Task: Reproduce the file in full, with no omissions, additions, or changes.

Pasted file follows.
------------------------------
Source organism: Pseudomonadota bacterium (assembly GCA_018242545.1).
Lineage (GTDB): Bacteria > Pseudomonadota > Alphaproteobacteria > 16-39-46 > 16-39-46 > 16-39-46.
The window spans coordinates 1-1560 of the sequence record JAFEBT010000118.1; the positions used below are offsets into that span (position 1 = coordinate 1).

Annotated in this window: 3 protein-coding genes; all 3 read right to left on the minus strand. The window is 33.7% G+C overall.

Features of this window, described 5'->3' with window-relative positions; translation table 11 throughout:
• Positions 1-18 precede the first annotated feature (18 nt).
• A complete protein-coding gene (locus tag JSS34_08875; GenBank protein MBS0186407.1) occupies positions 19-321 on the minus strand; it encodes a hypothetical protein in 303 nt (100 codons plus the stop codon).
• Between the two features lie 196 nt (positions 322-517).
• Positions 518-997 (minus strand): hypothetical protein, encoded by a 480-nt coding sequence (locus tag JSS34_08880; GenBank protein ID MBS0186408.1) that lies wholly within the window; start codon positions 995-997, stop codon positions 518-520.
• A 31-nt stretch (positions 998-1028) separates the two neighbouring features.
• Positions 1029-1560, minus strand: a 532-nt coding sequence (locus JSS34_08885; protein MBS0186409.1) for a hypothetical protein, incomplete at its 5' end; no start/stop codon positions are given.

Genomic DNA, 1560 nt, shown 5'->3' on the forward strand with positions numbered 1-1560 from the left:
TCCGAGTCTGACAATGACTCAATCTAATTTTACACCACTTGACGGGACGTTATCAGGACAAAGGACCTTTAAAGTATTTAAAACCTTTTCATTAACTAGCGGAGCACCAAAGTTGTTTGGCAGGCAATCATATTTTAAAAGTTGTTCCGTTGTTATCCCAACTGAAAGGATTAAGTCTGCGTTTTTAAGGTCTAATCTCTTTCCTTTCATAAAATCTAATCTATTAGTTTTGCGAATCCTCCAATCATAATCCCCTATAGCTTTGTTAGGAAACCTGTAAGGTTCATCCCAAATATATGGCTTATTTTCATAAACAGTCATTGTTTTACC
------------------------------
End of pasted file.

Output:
Source organism: Pseudomonadota bacterium (assembly GCA_018242545.1).
Lineage (GTDB): Bacteria > Pseudomonadota > Alphaproteobacteria > 16-39-46 > 16-39-46 > 16-39-46.
The window spans coordinates 1-1560 of the sequence record JAFEBT010000118.1; the positions used below are offsets into that span (position 1 = coordinate 1).

Annotated in this window: 3 protein-coding genes; all 3 read right to left on the minus strand. The window is 33.7% G+C overall.

Features of this window, described 5'->3' with window-relative positions; translation table 11 throughout:
• Positions 1-18 precede the first annotated feature (18 nt).
• A complete protein-coding gene (locus tag JSS34_08875; GenBank protein MBS0186407.1) occupies positions 19-321 on the minus strand; it encodes a hypothetical protein in 303 nt (100 codons plus the stop codon).
• Between the two features lie 196 nt (positions 322-517).
• Positions 518-997 (minus strand): hypothetical protein, encoded by a 480-nt coding sequence (locus tag JSS34_08880; GenBank protein ID MBS0186408.1) that lies wholly within the window; start codon positions 995-997, stop codon positions 518-520.
• A 31-nt stretch (positions 998-1028) separates the two neighbouring features.
• Positions 1029-1560, minus strand: a 532-nt coding sequence (locus JSS34_08885; protein MBS0186409.1) for a hypothetical protein, incomplete at its 5' end; no start/stop codon positions are given.

Genomic DNA, 1560 nt, shown 5'->3' on the forward strand with positions numbered 1-1560 from the left:
TCCGAGTCTGACAATGACTCAATCTAATTTTACACCACTTGACGGGACGTTATCAGGACAAAGGACCTTTAAAGTATTTAAAACCTTTTCATTAACTAGCGGAGCACCAAAGTTGTTTGGCAGGCAATCATATTTTAAAAGTTGTTCCGTTGTTATCCCAACTGAAAGGATTAAGTCTGCGTTTTTAAGGTCTAATCTCTTTCCTTTCATAAAATCTAATCTATTAGTTTTGCGAATCCTCCAATCATAATCCCCTATAGCTTTGTTAGGAAACCTGTAAGGTTCATCCCAAATATATGGCTTATTTTCATAAACAGTCATTGTTTTACC